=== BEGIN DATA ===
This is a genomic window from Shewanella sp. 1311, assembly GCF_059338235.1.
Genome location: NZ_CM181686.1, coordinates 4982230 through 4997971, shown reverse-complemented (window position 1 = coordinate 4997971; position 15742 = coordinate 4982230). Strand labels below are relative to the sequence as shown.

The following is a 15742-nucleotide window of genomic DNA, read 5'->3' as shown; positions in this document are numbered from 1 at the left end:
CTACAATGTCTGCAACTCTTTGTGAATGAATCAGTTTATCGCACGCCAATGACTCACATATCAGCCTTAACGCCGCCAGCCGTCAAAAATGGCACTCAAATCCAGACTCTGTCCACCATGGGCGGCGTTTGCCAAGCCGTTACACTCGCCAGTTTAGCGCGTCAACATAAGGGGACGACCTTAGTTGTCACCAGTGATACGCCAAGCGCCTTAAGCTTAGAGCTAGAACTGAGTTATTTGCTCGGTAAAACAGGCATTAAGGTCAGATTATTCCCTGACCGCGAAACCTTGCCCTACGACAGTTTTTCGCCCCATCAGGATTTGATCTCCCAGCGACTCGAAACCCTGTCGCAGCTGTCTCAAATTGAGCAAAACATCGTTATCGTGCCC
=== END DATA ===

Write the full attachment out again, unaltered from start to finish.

This is a genomic window from Shewanella sp. 1311, assembly GCF_059338235.1.
Genome location: NZ_CM181686.1, coordinates 4982230 through 4997971, shown reverse-complemented (window position 1 = coordinate 4997971; position 15742 = coordinate 4982230). Strand labels below are relative to the sequence as shown.

The following is a 15742-nucleotide window of genomic DNA, read 5'->3' as shown; positions in this document are numbered from 1 at the left end:
CTACAATGTCTGCAACTCTTTGTGAATGAATCAGTTTATCGCACGCCAATGACTCACATATCAGCCTTAACGCCGCCAGCCGTCAAAAATGGCACTCAAATCCAGACTCTGTCCACCATGGGCGGCGTTTGCCAAGCCGTTACACTCGCCAGTTTAGCGCGTCAACATAAGGGGACGACCTTAGTTGTCACCAGTGATACGCCAAGCGCCTTAAGCTTAGAGCTAGAACTGAGTTATTTGCTCGGTAAAACAGGCATTAAGGTCAGATTATTCCCTGACCGCGAAACCTTGCCCTACGACAGTTTTTCGCCCCATCAGGATTTGATCTCCCAGCGACTCGAAACCCTGTCGCAGCTGTCTCAAATTGAGCAAAACATCGTTATCGTGCCC